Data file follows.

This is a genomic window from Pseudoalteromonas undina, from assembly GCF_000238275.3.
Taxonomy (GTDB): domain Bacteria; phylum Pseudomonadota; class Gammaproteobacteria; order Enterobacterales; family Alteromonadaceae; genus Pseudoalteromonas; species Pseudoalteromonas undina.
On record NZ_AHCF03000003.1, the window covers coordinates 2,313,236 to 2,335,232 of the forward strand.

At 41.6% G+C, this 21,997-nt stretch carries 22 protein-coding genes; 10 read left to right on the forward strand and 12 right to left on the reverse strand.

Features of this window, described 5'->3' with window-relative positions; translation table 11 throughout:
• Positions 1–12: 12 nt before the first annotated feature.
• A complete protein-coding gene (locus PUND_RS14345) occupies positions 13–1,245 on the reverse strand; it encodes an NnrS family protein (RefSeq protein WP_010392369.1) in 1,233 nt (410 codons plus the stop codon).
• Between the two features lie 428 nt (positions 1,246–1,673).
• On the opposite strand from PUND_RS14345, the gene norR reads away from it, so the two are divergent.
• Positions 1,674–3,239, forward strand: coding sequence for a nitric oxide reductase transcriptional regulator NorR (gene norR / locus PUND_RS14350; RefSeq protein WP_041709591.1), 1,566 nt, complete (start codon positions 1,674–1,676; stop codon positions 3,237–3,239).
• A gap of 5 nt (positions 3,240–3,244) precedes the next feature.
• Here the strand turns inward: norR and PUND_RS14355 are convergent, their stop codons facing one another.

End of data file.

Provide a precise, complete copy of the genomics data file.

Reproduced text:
This is a genomic window from Pseudoalteromonas undina, from assembly GCF_000238275.3.
Taxonomy (GTDB): domain Bacteria; phylum Pseudomonadota; class Gammaproteobacteria; order Enterobacterales; family Alteromonadaceae; genus Pseudoalteromonas; species Pseudoalteromonas undina.
On record NZ_AHCF03000003.1, the window covers coordinates 2,313,236 to 2,335,232 of the forward strand.

At 41.6% G+C, this 21,997-nt stretch carries 22 protein-coding genes; 10 read left to right on the forward strand and 12 right to left on the reverse strand.

Features of this window, described 5'->3' with window-relative positions; translation table 11 throughout:
• Positions 1–12: 12 nt before the first annotated feature.
• A complete protein-coding gene (locus PUND_RS14345) occupies positions 13–1,245 on the reverse strand; it encodes an NnrS family protein (RefSeq protein WP_010392369.1) in 1,233 nt (410 codons plus the stop codon).
• Between the two features lie 428 nt (positions 1,246–1,673).
• On the opposite strand from PUND_RS14345, the gene norR reads away from it, so the two are divergent.
• Positions 1,674–3,239, forward strand: coding sequence for a nitric oxide reductase transcriptional regulator NorR (gene norR / locus PUND_RS14350; RefSeq protein WP_041709591.1), 1,566 nt, complete (start codon positions 1,674–1,676; stop codon positions 3,237–3,239).
• A gap of 5 nt (positions 3,240–3,244) precedes the next feature.
• Here the strand turns inward: norR and PUND_RS14355 are convergent, their stop codons facing one another.